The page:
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I just purchased a 1911 Colt and the slide is marked .38 Special Kit. This is setup for Bullseye shooting but I would like to know the history on these Kit Guns. Can anyone help me learn more about what these were and why they were built and when?

Thanks,
Steve
 

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According to page 448 of Sutherland and Wilson's BOOK OF COLT FIREARMS these were special order items for Gil Hebard Guns of Knoxville IL made 1964-1970, with serial numbers beginning 00100 and (including gaps) ending 01164, with .38 Special guns having an H suffix. (Apparently there was a .45ACP Kit, with an 0 suffix)

Sutherland states they are basically a .38 AMU, that the original guns were supplied _without_ sights, but with the slide dovetailed, and that "grips and hammer are shipped mounted on the frame, but the barrel, bushing, and other major paarts of the kit are supplied disassembled and packaged separately."

Gil Hebard is a nationally known target shooter whose business caters to bullseye shooters--I bought guns from him in the '70s. As far as I know he's still in business. I'd suggest contacting him and seeing what information he has to offer.
 

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I agree. I used to live just a short distance from his shop and have spoken to him many times. He is indeed still in business. He's also an extremely knowledgeable target shooter as well as a dealer. I moved several years ago and haven't had contact in a while but here's the old street address:
Gil Hebard Guns
125 Public Square
Knoxville, Illinois 61448
Phone 309 289-2700
 

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Some addtional imputus. I wish Gil Hebard well, but no one gets off the planet alive, and Mr. H is older than I am--and I ain't exactly in my prime. In a few decades, a letter from Gil Hebard might rank with a letter from Bill Blankenship or Ed McGivern. 'Nuff said.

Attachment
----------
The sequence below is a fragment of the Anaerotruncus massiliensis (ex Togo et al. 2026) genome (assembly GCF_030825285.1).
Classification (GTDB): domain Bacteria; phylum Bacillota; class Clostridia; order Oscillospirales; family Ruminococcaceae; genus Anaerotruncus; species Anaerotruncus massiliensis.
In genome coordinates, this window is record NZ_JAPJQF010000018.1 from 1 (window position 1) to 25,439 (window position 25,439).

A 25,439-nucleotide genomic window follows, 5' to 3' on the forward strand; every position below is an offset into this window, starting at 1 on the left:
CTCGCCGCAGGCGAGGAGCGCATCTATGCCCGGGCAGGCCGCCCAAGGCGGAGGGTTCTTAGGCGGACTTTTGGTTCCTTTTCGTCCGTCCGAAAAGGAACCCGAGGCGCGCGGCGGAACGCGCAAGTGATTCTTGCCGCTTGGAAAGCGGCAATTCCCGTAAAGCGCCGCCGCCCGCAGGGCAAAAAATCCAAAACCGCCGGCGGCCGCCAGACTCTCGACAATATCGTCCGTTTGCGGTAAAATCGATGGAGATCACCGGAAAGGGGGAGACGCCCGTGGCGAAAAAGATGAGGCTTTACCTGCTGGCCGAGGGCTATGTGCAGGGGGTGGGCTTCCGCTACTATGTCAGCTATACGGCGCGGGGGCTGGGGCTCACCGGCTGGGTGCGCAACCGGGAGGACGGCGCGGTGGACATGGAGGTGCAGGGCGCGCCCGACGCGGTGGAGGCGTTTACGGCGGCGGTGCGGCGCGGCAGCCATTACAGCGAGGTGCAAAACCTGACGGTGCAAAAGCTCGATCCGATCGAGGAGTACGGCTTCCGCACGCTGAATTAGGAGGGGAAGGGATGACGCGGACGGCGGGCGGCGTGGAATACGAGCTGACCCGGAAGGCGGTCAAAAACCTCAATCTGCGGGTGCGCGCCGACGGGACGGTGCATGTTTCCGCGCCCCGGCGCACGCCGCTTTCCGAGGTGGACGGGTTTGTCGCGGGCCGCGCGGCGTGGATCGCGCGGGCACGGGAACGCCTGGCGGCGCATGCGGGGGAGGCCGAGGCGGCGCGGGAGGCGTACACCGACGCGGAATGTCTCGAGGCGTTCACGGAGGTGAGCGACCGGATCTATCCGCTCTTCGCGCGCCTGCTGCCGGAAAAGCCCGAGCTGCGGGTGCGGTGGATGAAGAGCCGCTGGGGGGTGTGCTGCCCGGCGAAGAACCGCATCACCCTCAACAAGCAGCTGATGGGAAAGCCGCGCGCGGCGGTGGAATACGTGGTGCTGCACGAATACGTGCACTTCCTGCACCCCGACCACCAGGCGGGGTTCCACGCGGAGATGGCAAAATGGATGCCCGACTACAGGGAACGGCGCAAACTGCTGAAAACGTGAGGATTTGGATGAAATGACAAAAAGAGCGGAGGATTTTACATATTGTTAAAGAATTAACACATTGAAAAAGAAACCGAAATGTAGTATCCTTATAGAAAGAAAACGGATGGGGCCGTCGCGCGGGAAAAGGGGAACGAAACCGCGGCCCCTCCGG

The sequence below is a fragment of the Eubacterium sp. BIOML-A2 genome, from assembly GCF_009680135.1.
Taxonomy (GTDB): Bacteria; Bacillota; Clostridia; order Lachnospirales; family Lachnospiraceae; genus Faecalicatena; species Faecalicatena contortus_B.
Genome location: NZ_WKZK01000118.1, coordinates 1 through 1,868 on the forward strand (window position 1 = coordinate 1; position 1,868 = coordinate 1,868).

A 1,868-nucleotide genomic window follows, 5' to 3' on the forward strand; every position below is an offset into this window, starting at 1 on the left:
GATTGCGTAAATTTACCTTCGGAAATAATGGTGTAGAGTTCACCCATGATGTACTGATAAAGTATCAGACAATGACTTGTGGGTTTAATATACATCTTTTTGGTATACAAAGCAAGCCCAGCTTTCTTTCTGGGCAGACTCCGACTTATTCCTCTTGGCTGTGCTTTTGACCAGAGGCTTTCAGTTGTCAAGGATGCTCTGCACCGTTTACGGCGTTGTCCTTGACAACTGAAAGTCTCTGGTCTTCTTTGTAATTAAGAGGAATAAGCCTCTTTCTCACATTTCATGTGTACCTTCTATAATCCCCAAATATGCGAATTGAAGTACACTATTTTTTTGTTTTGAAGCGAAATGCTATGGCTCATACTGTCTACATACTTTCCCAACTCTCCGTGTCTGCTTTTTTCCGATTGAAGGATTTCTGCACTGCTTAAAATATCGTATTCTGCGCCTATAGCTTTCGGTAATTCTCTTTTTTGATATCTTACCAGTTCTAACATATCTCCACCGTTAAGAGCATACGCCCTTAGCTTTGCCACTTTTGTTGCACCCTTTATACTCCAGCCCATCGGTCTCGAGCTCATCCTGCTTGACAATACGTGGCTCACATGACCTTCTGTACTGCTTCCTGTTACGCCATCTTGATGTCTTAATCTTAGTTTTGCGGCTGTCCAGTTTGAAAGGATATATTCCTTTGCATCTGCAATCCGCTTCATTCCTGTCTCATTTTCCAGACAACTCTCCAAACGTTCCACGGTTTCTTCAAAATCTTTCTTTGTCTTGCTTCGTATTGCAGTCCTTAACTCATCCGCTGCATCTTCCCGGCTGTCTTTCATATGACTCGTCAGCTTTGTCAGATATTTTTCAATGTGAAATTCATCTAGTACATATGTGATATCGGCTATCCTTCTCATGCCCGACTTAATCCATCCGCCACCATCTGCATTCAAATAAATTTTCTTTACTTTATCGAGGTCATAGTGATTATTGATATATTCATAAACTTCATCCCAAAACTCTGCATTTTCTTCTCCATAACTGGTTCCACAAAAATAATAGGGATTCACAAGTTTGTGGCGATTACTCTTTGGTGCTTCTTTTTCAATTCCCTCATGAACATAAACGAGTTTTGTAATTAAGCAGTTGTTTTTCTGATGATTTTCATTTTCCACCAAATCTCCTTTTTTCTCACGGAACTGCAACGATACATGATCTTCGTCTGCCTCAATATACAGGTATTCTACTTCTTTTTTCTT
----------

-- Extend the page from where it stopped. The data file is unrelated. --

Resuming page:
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I have seen a couple of these up for auction on the internet recently - both .38 Special and .38 AMU kit guns. While they are not very common, they are around. They were designed for bullseye shooters in the 60's to use as an alternative in the centerfire portion of the 2700 competition which normally culminates with the Camp Perry Nationals. In the 2700, one shoots a .45 Hardball gun, a centerfire pistol, and a rimfire pistol. A lot of shooters preferred the .45 for centerfire (some used their hardball gun which was legal but not competitive) but the Colt .38 Midrange match, S&W model 52 and the various conversions by Clark and others of .38 supers to .38 Special Wadcutter guns were a hair more competitive due to less recoil. The .38 AMU is basically a .38 special that was made with a rimless case and was used for a while by the Army Marksmanship Unit at Ft Benning - hence the AMU title. The last 38 AMU kit gun that I saw had a started price on Auction Arms of around $2500 if memory serves and got no bids. A few of the .38 spec Kits have shown up for about half that. An original 38 Mid Range Match is probably on a comparable level with a .38 AMU as Colt actually made it (looks like a National Match) and comes in a similar box. But since most of these were made for competitors and most were well used it's hard to find any of this stuff any more that isn't used up, much less in the original boxes etc which collectors like so well. I suspect that more of them will be coming out of the woodwork in the near future because the age they were popular means that the people who used them are passing on to their great reward. I was only 22 when I shot 2700 competition in the late 60's and I'm not a spring chicken now. Most of the guys I shot with were double my age and older. While 2700 is still shot today, it doesn't enjoy a lot of popularity and most matches only have a handful of competitors. IPSC brought about the begining of the end for 2700 and IDPA and other combat handgun sports have helped it to slide down further. However the pistols used in the 2700 have a great deal of collector value. Among those are the original GI National Match .45's that were built by Springfield as Hardball guns, the S&W and Hi STandard .22 semi's that dominated the rimfire leg of the competition. Even the customs by Bradley, Clark, Dinan, Shockey, Giles, Chow and Nygord etc have quite a collector following when they come up in something other than worn out configuration which isn't often. Those guns were built to be used in competition and most were well used. Hope this info helps.
 
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